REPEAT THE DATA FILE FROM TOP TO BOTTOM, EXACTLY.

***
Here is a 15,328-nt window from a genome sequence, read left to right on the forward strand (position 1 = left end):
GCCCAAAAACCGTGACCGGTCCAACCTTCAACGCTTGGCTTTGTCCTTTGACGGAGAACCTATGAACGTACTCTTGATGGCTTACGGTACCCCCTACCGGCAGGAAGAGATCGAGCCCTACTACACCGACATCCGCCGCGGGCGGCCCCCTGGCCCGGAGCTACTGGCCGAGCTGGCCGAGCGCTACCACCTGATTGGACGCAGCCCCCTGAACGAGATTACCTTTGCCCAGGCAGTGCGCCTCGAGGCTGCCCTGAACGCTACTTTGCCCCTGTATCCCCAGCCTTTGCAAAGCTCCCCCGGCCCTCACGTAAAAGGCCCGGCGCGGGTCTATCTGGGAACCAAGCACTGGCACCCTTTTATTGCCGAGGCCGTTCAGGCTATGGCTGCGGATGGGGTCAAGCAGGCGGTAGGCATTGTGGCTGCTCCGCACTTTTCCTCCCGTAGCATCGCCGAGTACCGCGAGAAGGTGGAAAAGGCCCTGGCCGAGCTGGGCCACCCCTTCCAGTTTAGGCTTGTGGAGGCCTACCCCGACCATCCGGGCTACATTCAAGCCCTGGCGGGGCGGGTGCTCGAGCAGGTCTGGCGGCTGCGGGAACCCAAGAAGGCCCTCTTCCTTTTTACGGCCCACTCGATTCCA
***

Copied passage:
Here is a 15,328-nt window from a genome sequence, read left to right on the forward strand (position 1 = left end):
GCCCAAAAACCGTGACCGGTCCAACCTTCAACGCTTGGCTTTGTCCTTTGACGGAGAACCTATGAACGTACTCTTGATGGCTTACGGTACCCCCTACCGGCAGGAAGAGATCGAGCCCTACTACACCGACATCCGCCGCGGGCGGCCCCCTGGCCCGGAGCTACTGGCCGAGCTGGCCGAGCGCTACCACCTGATTGGACGCAGCCCCCTGAACGAGATTACCTTTGCCCAGGCAGTGCGCCTCGAGGCTGCCCTGAACGCTACTTTGCCCCTGTATCCCCAGCCTTTGCAAAGCTCCCCCGGCCCTCACGTAAAAGGCCCGGCGCGGGTCTATCTGGGAACCAAGCACTGGCACCCTTTTATTGCCGAGGCCGTTCAGGCTATGGCTGCGGATGGGGTCAAGCAGGCGGTAGGCATTGTGGCTGCTCCGCACTTTTCCTCCCGTAGCATCGCCGAGTACCGCGAGAAGGTGGAAAAGGCCCTGGCCGAGCTGGGCCACCCCTTCCAGTTTAGGCTTGTGGAGGCCTACCCCGACCATCCGGGCTACATTCAAGCCCTGGCGGGGCGGGTGCTCGAGCAGGTCTGGCGGCTGCGGGAACCCAAGAAGGCCCTCTTCCTTTTTACGGCCCACTCGATTCCA